Deported Without Seeing A Judge: One of the Worst Parts of the Immigration System

"Barack Obama wanted to be the president who signed immigration reform into law. Instead, six years into his presidency, he finds himself under attack from some of his would-be allies in the immigrant rights community. They call him the “deporter-in-chief”—a reference, primarily, to the two million deportations that have already taken place during his presidency.

But advocates are upset about more than the sheer number of deportations. They are also unhappy with the way these deportations are taking place. In most cases, the government doesn’t provide immigrants with due process before returning them. At least three-quarters of people deported in 2012 didn’t get a hearing from an immigration judge, according to statistics from the Department of Homeland Security (DHS).

This practice isn’t really new. Agents from the Border Patrol and Immigration and Customs Enforcement (ICE) have long had the authority to send immigrants home without a hearing through an informal, voluntary “return.” Would-be immigrants who went back to their countries this way didn’t end up with marks on their permanent immigration records. Border officers made wide use of this procedure during the Bush Administration.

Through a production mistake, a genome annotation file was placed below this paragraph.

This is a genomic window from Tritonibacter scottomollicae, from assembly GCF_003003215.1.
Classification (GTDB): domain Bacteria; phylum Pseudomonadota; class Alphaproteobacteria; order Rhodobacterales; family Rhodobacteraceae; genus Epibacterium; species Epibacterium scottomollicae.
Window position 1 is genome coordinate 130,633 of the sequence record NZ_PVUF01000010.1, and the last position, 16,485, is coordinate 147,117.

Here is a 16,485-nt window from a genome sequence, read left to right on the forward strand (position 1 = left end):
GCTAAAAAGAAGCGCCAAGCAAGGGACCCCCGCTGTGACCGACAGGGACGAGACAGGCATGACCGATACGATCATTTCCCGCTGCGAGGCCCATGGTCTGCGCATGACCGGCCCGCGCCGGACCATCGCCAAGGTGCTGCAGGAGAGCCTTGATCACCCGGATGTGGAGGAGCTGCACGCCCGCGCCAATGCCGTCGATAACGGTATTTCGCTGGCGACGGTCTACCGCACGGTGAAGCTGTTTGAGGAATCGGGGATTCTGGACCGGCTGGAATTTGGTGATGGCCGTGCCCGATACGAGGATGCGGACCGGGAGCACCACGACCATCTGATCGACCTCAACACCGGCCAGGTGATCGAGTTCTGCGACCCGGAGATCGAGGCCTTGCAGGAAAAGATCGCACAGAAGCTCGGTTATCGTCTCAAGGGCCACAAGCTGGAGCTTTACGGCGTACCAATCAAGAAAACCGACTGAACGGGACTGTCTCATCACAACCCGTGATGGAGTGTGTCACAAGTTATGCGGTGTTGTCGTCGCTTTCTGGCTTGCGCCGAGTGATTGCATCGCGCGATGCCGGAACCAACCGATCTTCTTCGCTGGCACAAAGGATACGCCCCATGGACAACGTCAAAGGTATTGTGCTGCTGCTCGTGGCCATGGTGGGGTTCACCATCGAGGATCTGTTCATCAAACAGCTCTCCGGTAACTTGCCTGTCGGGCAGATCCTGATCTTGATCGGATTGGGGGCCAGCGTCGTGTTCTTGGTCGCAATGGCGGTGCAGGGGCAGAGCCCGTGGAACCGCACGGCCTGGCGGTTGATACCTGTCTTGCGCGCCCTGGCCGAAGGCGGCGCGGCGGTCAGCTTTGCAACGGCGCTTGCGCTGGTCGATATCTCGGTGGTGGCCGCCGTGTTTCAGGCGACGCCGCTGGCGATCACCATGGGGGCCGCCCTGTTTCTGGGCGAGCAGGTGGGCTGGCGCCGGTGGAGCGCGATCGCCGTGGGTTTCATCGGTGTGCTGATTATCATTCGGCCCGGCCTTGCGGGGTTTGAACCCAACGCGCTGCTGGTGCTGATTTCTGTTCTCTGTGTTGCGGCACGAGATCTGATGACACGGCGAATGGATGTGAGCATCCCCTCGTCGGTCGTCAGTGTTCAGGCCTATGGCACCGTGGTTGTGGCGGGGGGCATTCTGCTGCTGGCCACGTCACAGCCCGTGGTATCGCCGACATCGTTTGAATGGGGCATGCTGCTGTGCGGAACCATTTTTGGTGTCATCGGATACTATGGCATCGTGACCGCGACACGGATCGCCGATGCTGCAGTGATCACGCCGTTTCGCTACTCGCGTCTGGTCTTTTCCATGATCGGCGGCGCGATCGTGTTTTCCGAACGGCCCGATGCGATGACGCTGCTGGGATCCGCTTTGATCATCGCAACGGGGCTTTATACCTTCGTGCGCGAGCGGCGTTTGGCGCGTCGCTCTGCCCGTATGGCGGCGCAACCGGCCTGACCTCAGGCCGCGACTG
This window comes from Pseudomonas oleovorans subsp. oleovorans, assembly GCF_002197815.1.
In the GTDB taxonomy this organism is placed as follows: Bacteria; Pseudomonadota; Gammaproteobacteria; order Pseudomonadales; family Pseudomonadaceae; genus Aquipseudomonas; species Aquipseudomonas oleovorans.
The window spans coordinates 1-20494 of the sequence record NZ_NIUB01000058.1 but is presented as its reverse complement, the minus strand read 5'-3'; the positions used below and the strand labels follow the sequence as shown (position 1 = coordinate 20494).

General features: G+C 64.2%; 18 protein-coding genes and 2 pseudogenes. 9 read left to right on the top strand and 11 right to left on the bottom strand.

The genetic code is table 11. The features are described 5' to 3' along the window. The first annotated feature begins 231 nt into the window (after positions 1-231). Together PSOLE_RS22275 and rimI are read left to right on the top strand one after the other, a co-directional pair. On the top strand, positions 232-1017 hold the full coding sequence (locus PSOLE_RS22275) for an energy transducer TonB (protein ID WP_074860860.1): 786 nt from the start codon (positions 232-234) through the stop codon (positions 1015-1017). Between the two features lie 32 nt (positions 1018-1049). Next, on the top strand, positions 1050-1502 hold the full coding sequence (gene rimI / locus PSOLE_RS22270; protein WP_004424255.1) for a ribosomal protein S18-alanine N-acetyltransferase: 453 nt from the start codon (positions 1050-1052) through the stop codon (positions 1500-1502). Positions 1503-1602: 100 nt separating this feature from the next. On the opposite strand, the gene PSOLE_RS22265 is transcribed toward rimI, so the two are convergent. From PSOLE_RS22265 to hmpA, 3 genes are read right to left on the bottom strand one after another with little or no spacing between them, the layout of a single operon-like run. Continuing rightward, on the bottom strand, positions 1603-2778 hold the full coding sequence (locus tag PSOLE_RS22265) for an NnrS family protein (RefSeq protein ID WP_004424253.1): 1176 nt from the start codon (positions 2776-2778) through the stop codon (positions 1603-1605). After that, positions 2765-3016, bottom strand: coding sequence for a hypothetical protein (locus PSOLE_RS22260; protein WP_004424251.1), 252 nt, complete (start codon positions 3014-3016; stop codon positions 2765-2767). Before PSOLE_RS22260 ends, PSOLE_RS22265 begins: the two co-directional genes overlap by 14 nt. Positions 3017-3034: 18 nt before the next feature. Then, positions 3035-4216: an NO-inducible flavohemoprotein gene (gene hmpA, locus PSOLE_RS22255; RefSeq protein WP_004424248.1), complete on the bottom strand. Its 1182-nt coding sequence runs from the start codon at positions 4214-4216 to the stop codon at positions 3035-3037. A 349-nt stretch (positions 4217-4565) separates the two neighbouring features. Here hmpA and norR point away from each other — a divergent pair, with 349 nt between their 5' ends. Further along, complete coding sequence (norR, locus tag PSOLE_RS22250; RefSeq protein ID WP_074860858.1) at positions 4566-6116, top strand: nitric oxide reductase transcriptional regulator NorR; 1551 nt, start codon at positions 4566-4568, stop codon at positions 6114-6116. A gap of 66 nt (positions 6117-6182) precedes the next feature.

But starting in 2005, the Department of Homeland Security increased use of a second procedure known as “expedited removal.” This is a formal process, in which the deportee never sees a judge, but the removal still goes on his or her permanent record. That’s a big deal, because it can trigger much harsher penalties if that person ever tries to enter the country again.

Immigration advocates say that rendering a judgment with such steep consequences—if you’ve been deported once, returning to the U.S. makes you a candidate for felony charges and a top priority for ICE agents—without a trial violates the fundamental values of U.S. society. But they have a more immediate concern, too—that many of the immigrants sent home without a hearing don’t know their rights, and don’t realize they could make a legal case to stay in the U.S. if they could only get before a judge." - Nora Caplan-Bricker, The New Republic, Apr. 14, 2014.